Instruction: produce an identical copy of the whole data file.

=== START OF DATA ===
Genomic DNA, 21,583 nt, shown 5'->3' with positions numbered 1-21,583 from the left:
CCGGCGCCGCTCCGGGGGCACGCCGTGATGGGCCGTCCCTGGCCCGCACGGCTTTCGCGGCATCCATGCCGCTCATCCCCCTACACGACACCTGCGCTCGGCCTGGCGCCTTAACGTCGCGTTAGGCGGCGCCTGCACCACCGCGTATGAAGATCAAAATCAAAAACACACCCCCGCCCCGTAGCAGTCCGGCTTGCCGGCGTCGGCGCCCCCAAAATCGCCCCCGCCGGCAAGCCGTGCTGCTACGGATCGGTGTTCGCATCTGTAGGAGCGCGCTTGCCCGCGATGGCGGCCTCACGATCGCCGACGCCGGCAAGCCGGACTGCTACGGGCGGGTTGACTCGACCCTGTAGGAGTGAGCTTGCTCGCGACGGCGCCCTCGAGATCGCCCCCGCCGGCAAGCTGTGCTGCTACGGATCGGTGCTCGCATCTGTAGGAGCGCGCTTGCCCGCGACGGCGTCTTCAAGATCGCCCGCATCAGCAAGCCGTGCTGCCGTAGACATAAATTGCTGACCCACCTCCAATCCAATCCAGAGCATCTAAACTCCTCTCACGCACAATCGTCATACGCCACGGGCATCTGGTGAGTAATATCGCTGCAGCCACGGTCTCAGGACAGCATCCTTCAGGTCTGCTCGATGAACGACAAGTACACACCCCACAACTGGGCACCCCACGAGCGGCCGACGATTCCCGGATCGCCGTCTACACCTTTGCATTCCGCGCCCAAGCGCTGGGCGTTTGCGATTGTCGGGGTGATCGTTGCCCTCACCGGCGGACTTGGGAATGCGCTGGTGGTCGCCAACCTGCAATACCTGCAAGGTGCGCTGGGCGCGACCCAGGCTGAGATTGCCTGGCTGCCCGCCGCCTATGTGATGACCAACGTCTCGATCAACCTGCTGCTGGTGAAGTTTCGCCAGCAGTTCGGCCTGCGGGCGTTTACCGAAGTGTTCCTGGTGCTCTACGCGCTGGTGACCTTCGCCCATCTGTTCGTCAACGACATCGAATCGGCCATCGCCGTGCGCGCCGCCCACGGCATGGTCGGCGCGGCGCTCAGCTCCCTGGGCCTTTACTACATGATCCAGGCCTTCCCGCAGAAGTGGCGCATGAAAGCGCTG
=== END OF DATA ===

Genomic DNA, 21,583 nt, shown 5'->3' with positions numbered 1-21,583 from the left:
CCGGCGCCGCTCCGGGGGCACGCCGTGATGGGCCGTCCCTGGCCCGCACGGCTTTCGCGGCATCCATGCCGCTCATCCCCCTACACGACACCTGCGCTCGGCCTGGCGCCTTAACGTCGCGTTAGGCGGCGCCTGCACCACCGCGTATGAAGATCAAAATCAAAAACACACCCCCGCCCCGTAGCAGTCCGGCTTGCCGGCGTCGGCGCCCCCAAAATCGCCCCCGCCGGCAAGCCGTGCTGCTACGGATCGGTGTTCGCATCTGTAGGAGCGCGCTTGCCCGCGATGGCGGCCTCACGATCGCCGACGCCGGCAAGCCGGACTGCTACGGGCGGGTTGACTCGACCCTGTAGGAGTGAGCTTGCTCGCGACGGCGCCCTCGAGATCGCCCCCGCCGGCAAGCTGTGCTGCTACGGATCGGTGCTCGCATCTGTAGGAGCGCGCTTGCCCGCGACGGCGTCTTCAAGATCGCCCGCATCAGCAAGCCGTGCTGCCGTAGACATAAATTGCTGACCCACCTCCAATCCAATCCAGAGCATCTAAACTCCTCTCACGCACAATCGTCATACGCCACGGGCATCTGGTGAGTAATATCGCTGCAGCCACGGTCTCAGGACAGCATCCTTCAGGTCTGCTCGATGAACGACAAGTACACACCCCACAACTGGGCACCCCACGAGCGGCCGACGATTCCCGGATCGCCGTCTACACCTTTGCATTCCGCGCCCAAGCGCTGGGCGTTTGCGATTGTCGGGGTGATCGTTGCCCTCACCGGCGGACTTGGGAATGCGCTGGTGGTCGCCAACCTGCAATACCTGCAAGGTGCGCTGGGCGCGACCCAGGCTGAGATTGCCTGGCTGCCCGCCGCCTATGTGATGACCAACGTCTCGATCAACCTGCTGCTGGTGAAGTTTCGCCAGCAGTTCGGCCTGCGGGCGTTTACCGAAGTGTTCCTGGTGCTCTACGCGCTGGTGACCTTCGCCCATCTGTTCGTCAACGACATCGAATCGGCCATCGCCGTGCGCGCCGCCCACGGCATGGTCGGCGCGGCGCTCAGCTCCCTGGGCCTTTACTACATGATCCAGGCCTTCCCGCAGAAGTGGCGCATGAAAGCGCTG